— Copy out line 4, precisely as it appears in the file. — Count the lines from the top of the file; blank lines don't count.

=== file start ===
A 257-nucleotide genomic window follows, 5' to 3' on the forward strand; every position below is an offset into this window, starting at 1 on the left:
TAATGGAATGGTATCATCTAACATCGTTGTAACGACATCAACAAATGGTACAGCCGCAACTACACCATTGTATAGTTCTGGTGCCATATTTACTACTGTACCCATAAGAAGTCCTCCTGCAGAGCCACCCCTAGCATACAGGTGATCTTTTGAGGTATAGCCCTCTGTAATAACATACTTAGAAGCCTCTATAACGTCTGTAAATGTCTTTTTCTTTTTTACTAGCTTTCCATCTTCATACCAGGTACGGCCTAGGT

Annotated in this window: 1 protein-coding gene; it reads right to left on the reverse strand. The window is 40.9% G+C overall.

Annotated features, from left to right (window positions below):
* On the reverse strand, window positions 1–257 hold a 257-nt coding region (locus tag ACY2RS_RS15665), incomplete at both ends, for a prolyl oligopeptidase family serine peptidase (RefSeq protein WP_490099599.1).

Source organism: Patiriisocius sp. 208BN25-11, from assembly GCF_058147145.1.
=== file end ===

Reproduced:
Annotated features, from left to right (window positions below):